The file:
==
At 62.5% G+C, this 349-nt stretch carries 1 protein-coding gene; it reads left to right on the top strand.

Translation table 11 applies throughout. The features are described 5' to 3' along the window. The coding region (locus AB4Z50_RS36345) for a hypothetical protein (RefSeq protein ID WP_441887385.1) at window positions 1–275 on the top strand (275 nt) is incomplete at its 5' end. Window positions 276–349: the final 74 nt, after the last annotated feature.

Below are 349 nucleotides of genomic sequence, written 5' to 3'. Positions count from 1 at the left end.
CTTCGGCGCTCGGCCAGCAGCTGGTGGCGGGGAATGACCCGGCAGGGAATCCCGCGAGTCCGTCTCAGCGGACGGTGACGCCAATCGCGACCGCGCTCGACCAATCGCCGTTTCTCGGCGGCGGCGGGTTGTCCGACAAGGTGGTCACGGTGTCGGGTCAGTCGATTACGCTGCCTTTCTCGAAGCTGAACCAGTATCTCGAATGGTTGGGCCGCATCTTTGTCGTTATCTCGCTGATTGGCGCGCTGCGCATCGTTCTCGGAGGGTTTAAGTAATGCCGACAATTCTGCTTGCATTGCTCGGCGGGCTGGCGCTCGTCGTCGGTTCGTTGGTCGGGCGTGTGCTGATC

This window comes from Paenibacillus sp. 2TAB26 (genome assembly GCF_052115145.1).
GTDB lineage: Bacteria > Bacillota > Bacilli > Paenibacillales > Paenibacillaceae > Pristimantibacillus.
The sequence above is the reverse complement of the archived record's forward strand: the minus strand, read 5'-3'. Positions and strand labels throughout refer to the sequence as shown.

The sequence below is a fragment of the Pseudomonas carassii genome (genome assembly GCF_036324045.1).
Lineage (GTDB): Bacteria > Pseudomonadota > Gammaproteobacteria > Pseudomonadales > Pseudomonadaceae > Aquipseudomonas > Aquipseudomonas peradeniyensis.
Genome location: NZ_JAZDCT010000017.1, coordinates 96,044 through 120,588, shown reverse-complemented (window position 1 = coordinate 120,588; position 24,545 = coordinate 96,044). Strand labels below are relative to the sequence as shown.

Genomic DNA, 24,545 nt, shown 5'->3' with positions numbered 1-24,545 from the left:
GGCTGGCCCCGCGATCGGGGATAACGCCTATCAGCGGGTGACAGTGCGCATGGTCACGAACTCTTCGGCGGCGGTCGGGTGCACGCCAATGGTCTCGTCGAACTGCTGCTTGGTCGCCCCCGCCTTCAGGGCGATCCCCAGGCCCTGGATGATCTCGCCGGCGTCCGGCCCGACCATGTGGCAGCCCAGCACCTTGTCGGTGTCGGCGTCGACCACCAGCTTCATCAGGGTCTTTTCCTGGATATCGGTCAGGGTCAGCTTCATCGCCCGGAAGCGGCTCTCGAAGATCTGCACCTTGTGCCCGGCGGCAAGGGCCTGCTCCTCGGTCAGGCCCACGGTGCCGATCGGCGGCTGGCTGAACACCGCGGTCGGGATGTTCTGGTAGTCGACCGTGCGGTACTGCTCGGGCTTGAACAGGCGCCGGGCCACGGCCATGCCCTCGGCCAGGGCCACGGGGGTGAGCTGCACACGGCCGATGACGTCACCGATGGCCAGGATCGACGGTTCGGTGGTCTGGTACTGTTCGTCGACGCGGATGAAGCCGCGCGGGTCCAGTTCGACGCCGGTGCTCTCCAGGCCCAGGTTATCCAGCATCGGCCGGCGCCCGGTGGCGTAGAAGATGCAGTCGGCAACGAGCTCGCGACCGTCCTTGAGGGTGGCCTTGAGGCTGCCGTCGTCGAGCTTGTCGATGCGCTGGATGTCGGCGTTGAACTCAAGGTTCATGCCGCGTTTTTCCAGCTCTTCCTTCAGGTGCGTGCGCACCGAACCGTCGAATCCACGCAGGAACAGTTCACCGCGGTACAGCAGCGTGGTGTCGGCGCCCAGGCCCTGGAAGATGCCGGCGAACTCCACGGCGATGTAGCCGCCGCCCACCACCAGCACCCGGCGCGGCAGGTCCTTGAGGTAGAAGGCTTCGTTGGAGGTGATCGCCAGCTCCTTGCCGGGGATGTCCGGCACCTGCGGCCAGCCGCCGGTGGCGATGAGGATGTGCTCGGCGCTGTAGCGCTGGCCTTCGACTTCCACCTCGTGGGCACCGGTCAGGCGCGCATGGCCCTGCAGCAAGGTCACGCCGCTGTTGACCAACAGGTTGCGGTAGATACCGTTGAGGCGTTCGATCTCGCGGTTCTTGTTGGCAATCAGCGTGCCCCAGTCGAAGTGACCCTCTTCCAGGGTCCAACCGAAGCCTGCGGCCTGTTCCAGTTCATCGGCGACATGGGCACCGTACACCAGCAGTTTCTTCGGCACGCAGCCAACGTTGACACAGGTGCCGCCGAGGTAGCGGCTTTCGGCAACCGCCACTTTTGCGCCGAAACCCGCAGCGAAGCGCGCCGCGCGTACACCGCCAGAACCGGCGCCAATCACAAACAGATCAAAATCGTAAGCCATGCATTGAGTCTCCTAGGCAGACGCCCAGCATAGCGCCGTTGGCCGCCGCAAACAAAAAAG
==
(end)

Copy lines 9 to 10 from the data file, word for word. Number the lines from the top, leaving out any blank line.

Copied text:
Lineage (GTDB): Bacteria > Pseudomonadota > Gammaproteobacteria > Pseudomonadales > Pseudomonadaceae > Aquipseudomonas > Aquipseudomonas peradeniyensis.
Genome location: NZ_JAZDCT010000017.1, coordinates 96,044 through 120,588, shown reverse-complemented (window position 1 = coordinate 120,588; position 24,545 = coordinate 96,044). Strand labels below are relative to the sequence as shown.